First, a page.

An Essay: Discovering Sloan Wilson

By John Horchner

Back in 1994, I visited the island of Nantucket, Massachusetts, to see a friend who’d moved there to sell real estate.

One day, we stopped at a garage sale where I picked up a hardcover book that was missing its dust jacket.

I wasn’t sure about it; my friend looked at the title and said: “Never heard of it — probably a waste of time!” I finished the book that weekend. Even then we were drifting apart.

About a year later, I was driving around for work on a travel-related publication in upstate New York and when I went through the town of Ticonderoga, the sights began to remind me of that book.

I remember seeing a small inn off the main street with a white wooden sign held by an iron bracket swinging in the wind. I decided to stop in.

A woman who looked very much like a librarian I had in high school that everyone called “Mouse,” because she was always sneaking up on people, was sitting behind a dark wood check-in desk. She wore a pink sweater, stiff gray hair and of course, thick glasses.

I was nervous when I told the Ticonderoga librarian that I stopped in to ask about a book and racked my brain for something more to say about it.

“Our Town,” I added finally, knowing what a long shot it was but proud that I remembered the title.

She looked off before squinting directly at me, trying to size up my intentions.

“You mean ‘Small Town.’”

I nodded.

“Oh yes, Sloan Wilson.”  

When nothing registered on my face, she added, “‘The Man in the Gray Flannel Suit.’ It was made into a movie with Gregory Peck.”

I didn’t know then that the book was so famous it defined an era of middle class striving in the 1950s. I only knew about the other book, which I read and which I thought was terrific.

“Being a writer is not easy,” she said. “It was hard on him. Nothing achieved the success of his early novels.”

She talked as if she knew him.

Later, I learned that Wilson lived in Ticonderoga during the time he wrote “Small Town” in the 1970s. Maybe she did know him.

I want to say that I followed her over to the white wall on the side of the room and watched her pull an autobiography of his from the built-in bookshelf called “Away from It All” and then, I went to my room and started reading right away. That would make for a good story. But, it didn’t happen that way.

Regardless, I did read the book. “Away from It All” was the first of two autobiographies Wilson wrote. It was published in 1969 and written when he was still in his 40s.

Recently, I read it again.

Sure enough, Wilson talks about the troubles that the librarian alluded to. He wrote, “After five novels, three of them best sellers, and two movies that made millions … Gone-gone the way money disappeared, driven before the cold winds of divorce, high living, taxes and the rash kinds of investments that lawyers recommended … ”

However, Wilson had an answer to all the pressure, and it formed the basis of this autobiography.

Wilson would buy a sailboat and sail down the Mississippi with his second wife and young daughter. He wanted to eventually reach the Bahamas and use the trip to get away from it all. Hence, the book’s title.

Practical boating advice

At this point it was early October, and I took a break from reading Wilson to ask a friend to coffee at Mim’s Café in St. Paul, Stefan Kistler of Lauderdale. He keeps a sailboat on the Mississippi in Pepin, Wisconsin. I asked him if such a trip that Wilson described was even possible in a sailboat.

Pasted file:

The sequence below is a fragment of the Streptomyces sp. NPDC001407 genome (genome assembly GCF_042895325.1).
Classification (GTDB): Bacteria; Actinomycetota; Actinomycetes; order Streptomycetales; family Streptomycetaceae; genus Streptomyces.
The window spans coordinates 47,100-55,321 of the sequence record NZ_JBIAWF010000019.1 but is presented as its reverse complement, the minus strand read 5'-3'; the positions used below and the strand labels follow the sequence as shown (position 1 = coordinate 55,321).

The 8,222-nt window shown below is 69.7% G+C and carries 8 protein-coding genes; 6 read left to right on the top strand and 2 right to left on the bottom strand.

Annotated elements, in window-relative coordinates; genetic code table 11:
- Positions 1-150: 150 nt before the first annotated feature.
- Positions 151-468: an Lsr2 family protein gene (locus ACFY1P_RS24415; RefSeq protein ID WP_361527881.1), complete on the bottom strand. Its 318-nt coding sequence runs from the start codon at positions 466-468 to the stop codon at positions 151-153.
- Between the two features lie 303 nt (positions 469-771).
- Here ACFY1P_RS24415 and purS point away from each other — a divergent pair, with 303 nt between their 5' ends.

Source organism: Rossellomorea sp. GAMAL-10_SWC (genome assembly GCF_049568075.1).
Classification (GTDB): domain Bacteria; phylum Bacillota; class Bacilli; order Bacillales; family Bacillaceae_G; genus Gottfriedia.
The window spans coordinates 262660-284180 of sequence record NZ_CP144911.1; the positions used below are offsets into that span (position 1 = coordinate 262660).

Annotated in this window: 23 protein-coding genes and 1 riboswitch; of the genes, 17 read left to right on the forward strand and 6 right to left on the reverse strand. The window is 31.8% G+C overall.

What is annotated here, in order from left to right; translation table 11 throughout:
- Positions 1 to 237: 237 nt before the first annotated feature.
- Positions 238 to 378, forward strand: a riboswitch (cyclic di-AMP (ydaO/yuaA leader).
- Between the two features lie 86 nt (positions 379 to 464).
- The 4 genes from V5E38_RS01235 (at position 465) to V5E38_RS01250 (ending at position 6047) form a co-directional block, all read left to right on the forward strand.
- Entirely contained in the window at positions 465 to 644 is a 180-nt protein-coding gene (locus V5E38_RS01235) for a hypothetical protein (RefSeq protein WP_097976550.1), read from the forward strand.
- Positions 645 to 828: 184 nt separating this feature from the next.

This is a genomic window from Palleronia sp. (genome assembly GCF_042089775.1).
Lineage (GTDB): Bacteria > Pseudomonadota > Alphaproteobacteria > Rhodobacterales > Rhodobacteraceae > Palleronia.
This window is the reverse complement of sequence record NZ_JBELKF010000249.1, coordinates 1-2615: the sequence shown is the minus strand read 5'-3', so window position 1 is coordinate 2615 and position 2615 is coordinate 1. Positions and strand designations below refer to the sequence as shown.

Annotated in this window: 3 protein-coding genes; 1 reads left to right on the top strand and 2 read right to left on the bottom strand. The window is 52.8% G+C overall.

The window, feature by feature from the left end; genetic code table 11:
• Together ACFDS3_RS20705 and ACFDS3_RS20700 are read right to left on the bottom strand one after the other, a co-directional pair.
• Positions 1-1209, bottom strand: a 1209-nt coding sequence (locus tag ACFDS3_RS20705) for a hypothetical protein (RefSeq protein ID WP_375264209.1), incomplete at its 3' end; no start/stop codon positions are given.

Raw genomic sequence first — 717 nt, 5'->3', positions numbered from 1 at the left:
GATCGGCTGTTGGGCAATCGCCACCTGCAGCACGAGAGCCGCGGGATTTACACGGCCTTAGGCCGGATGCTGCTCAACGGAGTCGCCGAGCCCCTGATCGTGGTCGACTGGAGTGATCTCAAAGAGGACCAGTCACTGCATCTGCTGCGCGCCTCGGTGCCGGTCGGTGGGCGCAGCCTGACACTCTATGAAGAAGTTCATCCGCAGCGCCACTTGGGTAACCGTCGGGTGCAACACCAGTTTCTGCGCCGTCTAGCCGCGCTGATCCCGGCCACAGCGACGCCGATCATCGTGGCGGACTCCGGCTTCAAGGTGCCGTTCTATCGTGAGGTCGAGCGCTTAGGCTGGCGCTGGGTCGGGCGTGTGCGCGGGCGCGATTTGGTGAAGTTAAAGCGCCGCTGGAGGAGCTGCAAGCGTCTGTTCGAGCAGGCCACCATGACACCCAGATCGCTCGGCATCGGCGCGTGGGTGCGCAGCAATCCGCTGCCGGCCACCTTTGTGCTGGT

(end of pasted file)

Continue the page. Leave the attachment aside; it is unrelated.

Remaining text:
Stefan said he knows a couple that used to own a coffee shop in Pepin that made the trip on their sailboat Rhapsody two years ago. He said their trip is well documented on social media and showed me the page for Sailing Rhapsody on Facebook on his phone.

“Sailing the Mississippi is a magical idea but it’s probably not as magical as it appears,” he told me. “You’d need to take your mast down and bring a lot of your own fuel… . Then there’d be technical issues with the motor.”

He mentioned barge traffic and staying in the channel, which may not always be well marked. He concluded that it sounds like “… more of a technical trip than an enjoyable trip.”

The couple that Stefan mentioned did not sail all the way to New Orleans on the Mississippi but turned off near St. Louis into the Tennessee-Tombigbee Waterway and then completed their trip to Florida from there.

Back to Sloan Wilson

For his part, Sloan Wilson decided against sailing the Mississippi River, declaring it too polluted at the time and even decided against a sailboat, purchasing a used motor yacht that he named the Pretty Betty after his second wife, who was accompanying him on the trip along with their daughter.

The book follows Wilson as he makes a hundred decisions as captain — taking time out for cocktails in the evening. Wilson grew up with boats and served as a lieutenant aboard ships in WWII for the U.S. Coast Guard. He wrote about those experiences in three of his novels.

By the end of “Away from It All,” Wilson returned from the Bahamas, declared that he’d given up drinking and was ready to tie-up in Coconut Grove, Florida, where he could write and his daughter could start school.

Wilson competed 15 books in his lifetime but never lost his love of boats. His last home was a boat floating in the water at Colonial Beach, Virginia. He died at 83.

He may be forgotten by the literary world, but I’d say you’d be lucky to find one of his books at a garage sale. 

John Horchner is a professional writer and lives in St. Anthony Park.

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